Debussy's "En Blanc et Noir" was his deeply personal response to being unable to physically fight in World War I. The three movements contain little, if any, of the familiarly gauzy harmonic blurs of his impressionist style.  The brothers made the esthetic battle evident without overstating the case.
     Debussy had an encore of sorts, as arranger of Schumann's "Etudes in Canon Form for the Pedal Piano." The named instrument had a brief vogue at mid-19th century and quickly went extinct, but we may be glad that Schumann was inspired to write this music and Debussy so delicately arranged it. The canons are far less obvious and academic than one might assume and the first of the three (Nos. 2-4 of the set were performed) sounded nothing like Schumann or Debussy.
     By this time it was already clear that the Contiguglias are as much about what they play as how they play it. The rest of the program read: Mozart, Schubert and Gershwin/Grainger. To survey names this familiar while discovering great music so little known was a major treat in itself.
     Perhaps no other work would so test the pianists as Mozart's Sonata in D, K.448. Surely no other instruments can be so difficult to play simultaneously as grand pianos; the players are nearly 18 feet apart, making visual cues of the other's hands impossible. But the Contiguglias truly played as one, matching not just obvious rhythmic articulations, but the subtlest inflected gestures. By the finale, it was impossible not to take their precision for granted.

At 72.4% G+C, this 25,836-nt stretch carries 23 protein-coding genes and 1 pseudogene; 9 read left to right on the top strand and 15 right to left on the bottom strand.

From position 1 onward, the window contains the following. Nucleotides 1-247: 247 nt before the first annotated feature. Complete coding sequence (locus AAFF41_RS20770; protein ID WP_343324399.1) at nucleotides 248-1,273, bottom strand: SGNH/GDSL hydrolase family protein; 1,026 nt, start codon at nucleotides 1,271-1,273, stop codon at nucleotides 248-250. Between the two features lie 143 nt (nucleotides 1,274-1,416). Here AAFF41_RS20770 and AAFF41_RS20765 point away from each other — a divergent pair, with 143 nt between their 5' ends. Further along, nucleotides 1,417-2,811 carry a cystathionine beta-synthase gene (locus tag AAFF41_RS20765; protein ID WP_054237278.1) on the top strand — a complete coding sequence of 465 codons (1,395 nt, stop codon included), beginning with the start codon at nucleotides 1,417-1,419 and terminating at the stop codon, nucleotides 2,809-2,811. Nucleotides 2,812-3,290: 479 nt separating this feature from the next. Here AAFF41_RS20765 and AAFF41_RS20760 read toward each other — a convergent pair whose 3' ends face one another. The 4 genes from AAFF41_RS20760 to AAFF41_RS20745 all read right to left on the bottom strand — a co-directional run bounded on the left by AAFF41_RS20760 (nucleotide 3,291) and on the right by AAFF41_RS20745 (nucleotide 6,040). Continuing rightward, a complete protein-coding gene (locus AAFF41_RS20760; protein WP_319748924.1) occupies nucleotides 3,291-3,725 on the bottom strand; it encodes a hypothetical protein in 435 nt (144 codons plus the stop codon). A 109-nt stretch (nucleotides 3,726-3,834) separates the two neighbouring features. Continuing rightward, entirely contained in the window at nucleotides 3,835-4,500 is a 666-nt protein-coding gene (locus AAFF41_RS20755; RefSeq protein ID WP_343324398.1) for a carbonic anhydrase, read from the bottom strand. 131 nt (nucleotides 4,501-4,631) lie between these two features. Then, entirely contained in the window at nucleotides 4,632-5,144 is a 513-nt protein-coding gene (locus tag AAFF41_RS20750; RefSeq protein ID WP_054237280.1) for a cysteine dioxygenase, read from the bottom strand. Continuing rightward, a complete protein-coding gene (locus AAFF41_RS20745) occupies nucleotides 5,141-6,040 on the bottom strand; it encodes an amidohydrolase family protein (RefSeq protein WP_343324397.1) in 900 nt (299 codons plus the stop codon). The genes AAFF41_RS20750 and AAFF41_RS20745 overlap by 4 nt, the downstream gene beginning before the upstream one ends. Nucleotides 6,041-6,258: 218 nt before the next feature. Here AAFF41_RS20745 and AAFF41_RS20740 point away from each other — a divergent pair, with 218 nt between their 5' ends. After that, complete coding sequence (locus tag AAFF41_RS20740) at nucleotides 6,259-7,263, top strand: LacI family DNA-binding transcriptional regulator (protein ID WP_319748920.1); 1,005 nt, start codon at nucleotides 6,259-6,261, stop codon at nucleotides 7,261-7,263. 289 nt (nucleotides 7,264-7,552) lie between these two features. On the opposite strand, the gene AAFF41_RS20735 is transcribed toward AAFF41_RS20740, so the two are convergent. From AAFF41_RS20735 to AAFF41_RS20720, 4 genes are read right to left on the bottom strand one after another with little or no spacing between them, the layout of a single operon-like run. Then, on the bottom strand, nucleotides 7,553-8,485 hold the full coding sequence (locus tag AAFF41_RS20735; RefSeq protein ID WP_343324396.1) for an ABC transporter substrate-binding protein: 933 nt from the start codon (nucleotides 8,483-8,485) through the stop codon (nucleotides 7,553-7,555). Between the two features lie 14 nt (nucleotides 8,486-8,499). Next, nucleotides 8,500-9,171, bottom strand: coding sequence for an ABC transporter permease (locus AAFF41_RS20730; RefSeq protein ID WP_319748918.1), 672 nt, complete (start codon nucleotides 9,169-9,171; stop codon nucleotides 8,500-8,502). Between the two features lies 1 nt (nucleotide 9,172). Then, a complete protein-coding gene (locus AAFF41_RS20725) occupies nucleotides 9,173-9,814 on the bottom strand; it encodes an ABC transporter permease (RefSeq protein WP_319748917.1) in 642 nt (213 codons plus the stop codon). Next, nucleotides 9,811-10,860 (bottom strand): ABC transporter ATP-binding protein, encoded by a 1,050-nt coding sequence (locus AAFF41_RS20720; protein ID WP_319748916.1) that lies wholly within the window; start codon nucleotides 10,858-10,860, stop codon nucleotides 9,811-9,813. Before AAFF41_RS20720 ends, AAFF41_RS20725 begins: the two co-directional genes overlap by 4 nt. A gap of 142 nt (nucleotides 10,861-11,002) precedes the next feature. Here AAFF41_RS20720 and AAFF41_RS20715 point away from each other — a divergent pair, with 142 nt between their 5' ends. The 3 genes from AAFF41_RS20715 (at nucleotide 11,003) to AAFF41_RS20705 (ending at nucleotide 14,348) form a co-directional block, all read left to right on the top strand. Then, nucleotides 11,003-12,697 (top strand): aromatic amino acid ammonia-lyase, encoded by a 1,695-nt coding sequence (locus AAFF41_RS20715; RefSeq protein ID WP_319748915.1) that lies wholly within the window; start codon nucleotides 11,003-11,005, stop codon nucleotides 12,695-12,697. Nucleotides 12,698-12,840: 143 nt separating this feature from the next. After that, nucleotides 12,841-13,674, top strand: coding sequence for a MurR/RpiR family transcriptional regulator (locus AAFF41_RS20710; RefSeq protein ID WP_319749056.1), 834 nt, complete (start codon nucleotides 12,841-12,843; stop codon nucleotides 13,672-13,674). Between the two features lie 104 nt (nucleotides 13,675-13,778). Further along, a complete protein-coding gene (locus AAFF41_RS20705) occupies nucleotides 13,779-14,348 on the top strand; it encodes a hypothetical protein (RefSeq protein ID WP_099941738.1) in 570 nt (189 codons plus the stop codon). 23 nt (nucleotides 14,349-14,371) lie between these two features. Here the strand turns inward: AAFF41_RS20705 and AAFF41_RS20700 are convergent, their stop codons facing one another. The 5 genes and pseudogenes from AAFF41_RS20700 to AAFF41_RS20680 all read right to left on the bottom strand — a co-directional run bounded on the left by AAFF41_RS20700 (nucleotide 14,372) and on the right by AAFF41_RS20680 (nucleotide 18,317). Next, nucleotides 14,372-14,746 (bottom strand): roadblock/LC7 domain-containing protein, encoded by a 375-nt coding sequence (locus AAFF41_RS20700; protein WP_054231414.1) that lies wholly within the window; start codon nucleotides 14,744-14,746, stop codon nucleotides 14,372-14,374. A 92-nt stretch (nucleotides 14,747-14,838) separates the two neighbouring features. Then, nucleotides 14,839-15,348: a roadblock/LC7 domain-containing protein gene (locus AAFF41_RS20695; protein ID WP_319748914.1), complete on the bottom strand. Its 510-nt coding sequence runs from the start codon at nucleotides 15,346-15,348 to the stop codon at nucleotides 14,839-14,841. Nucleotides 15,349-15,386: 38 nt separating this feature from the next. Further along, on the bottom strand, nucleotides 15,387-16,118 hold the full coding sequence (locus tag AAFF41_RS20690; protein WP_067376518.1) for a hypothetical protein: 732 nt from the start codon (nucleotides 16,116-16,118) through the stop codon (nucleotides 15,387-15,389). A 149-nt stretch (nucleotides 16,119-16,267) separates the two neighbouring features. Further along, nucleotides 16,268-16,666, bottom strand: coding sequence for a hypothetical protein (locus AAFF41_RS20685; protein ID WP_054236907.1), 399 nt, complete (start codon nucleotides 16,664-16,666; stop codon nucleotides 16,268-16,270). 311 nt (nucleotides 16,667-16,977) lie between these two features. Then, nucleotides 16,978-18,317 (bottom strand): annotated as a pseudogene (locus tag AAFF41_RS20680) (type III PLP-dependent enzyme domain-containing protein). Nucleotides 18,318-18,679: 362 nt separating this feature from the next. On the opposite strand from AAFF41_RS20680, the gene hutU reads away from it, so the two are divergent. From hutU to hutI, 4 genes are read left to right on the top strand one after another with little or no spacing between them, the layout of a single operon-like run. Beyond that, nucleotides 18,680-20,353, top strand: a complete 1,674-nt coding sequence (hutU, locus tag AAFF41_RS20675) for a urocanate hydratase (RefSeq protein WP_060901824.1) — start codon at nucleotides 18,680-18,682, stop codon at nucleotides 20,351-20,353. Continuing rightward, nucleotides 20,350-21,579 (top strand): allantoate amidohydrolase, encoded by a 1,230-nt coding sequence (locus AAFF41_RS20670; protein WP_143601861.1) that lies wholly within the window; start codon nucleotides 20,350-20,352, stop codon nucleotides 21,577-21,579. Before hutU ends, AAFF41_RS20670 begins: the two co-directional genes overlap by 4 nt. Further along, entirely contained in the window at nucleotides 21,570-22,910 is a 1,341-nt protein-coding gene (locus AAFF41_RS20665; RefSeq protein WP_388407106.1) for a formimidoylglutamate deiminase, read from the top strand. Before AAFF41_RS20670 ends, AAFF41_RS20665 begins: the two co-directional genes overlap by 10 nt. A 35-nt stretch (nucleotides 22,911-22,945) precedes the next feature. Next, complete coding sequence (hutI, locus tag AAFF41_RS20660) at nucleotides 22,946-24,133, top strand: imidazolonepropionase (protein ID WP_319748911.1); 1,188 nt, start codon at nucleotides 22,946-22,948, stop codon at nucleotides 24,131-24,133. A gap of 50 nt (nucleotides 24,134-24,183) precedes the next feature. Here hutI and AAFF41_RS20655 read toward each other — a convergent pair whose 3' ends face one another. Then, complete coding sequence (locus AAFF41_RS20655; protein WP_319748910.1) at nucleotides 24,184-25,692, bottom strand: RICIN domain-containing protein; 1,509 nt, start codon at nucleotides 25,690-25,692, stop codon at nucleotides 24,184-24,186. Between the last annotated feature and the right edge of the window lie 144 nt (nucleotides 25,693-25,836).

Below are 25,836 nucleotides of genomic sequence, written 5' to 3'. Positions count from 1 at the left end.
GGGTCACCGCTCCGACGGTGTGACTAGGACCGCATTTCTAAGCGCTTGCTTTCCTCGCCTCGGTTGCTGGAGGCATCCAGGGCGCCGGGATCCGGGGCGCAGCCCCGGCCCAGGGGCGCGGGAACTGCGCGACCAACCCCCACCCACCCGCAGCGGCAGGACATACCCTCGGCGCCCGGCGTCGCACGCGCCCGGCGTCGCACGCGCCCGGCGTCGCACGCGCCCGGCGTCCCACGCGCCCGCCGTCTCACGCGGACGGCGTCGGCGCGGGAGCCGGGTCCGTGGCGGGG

The "Fantasy in f minor" D. 940 of Schubert, gave more than ample evidence of their expressive powers. The only work of the evening played four-hands at one piano, it is yet another miracle of the last of the composer's 31 years. The Contiguglias wrung every ounce out of the poignant return of the haunting opening theme without crossing the line into maudlin heart-tugging.
     Percy Grainger's arrangement of music from
Gershwin's "Porgy and Bess" is a specialty of the brothers and a perfect closer. Again at two keyboards, the miracle here was the sheer vocalism of "Summertime," as well as John's special effects of glissandi and the pair's inerrant and natural sense of style.
     The audience, which half-filled the Lobero, was a fine one and their response earned yet another substantial and specially selected encore: the andante religioso from Liszt's "Festival Cantata." As Richard explained, it is essentially a transcription of the slow movement of Beethoven's "Archduke" Trio; Liszt's work was an homage to an 1845 monument erected in Beethoven's home-town of Bonn. Which reminds me - the guys also wrote their own exceptional program notes.